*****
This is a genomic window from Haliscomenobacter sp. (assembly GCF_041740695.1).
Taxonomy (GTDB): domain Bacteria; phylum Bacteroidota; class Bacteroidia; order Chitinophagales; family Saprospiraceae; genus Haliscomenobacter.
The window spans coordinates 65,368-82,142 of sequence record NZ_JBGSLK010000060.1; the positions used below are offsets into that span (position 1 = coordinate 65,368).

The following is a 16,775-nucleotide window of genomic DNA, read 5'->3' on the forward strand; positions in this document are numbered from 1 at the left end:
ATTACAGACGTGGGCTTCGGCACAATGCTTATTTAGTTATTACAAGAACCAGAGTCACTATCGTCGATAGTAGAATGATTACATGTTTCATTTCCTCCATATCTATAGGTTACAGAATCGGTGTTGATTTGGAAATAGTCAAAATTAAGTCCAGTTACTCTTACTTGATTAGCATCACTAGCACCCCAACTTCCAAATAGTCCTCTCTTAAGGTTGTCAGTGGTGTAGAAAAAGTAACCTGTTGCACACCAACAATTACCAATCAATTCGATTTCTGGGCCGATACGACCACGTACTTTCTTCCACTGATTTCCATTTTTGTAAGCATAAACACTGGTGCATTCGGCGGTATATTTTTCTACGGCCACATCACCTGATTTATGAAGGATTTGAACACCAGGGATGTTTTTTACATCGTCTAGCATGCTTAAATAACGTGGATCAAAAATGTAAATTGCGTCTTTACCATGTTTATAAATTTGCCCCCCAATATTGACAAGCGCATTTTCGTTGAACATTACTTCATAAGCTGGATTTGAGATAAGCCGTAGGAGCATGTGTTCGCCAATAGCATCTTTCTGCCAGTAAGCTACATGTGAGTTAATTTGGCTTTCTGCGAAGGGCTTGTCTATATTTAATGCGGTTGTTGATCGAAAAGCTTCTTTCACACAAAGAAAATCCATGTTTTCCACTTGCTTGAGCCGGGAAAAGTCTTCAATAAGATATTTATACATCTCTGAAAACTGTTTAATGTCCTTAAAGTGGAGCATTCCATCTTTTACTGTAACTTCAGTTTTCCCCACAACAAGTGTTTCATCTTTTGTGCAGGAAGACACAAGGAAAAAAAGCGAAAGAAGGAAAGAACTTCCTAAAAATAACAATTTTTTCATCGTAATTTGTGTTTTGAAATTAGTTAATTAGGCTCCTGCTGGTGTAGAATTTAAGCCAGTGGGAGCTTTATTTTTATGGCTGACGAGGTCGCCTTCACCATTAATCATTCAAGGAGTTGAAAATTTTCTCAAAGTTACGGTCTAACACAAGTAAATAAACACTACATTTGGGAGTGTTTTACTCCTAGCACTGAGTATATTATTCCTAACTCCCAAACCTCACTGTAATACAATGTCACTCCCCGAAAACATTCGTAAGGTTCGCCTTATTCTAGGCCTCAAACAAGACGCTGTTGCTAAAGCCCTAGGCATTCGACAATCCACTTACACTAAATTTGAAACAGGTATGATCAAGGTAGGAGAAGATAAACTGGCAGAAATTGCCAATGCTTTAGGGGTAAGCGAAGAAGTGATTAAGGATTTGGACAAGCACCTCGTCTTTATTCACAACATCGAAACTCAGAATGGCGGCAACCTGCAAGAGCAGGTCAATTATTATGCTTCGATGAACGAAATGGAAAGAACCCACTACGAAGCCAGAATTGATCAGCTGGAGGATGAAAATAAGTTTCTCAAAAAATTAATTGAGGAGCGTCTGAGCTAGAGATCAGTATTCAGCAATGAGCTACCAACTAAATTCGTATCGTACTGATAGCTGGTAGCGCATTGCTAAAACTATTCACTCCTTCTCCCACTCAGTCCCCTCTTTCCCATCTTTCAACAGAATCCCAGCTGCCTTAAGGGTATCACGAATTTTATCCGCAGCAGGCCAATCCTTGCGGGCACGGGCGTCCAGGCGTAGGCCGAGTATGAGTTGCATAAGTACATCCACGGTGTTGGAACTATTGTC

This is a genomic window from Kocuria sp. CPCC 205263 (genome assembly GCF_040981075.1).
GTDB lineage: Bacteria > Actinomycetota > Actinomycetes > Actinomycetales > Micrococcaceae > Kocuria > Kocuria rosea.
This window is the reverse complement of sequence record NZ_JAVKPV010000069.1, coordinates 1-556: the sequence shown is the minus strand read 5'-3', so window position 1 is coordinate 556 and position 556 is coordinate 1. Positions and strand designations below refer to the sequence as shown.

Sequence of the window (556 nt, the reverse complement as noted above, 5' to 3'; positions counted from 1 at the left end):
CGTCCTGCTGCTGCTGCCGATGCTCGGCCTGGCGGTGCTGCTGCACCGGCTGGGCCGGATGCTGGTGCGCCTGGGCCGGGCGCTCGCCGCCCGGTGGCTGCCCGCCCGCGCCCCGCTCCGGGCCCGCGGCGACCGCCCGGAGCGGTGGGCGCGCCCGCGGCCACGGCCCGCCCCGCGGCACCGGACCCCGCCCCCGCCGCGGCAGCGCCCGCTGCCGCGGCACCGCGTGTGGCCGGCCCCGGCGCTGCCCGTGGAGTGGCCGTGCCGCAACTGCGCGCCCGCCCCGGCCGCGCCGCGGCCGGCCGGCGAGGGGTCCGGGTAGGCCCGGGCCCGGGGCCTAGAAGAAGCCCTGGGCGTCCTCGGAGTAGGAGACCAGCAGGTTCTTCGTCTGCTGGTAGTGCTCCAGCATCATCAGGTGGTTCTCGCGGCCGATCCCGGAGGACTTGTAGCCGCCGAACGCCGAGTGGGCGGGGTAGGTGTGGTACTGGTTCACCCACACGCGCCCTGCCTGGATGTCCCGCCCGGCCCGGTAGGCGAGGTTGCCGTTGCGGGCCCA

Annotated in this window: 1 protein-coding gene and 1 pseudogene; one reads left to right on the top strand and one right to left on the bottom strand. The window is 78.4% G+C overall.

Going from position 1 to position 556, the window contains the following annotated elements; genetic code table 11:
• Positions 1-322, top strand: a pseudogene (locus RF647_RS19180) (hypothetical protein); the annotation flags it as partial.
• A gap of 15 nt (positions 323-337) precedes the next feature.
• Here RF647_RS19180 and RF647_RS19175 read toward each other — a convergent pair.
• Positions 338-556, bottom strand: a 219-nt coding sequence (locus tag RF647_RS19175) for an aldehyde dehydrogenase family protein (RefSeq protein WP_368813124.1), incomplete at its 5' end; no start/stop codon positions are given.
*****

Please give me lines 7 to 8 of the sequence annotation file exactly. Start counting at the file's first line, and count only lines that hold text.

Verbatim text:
GTDB lineage: Bacteria > Actinomycetota > Actinomycetes > Actinomycetales > Micrococcaceae > Kocuria > Kocuria rosea.
This window is the reverse complement of sequence record NZ_JAVKPV010000069.1, coordinates 1-556: the sequence shown is the minus strand read 5'-3', so window position 1 is coordinate 556 and position 556 is coordinate 1. Positions and strand designations below refer to the sequence as shown.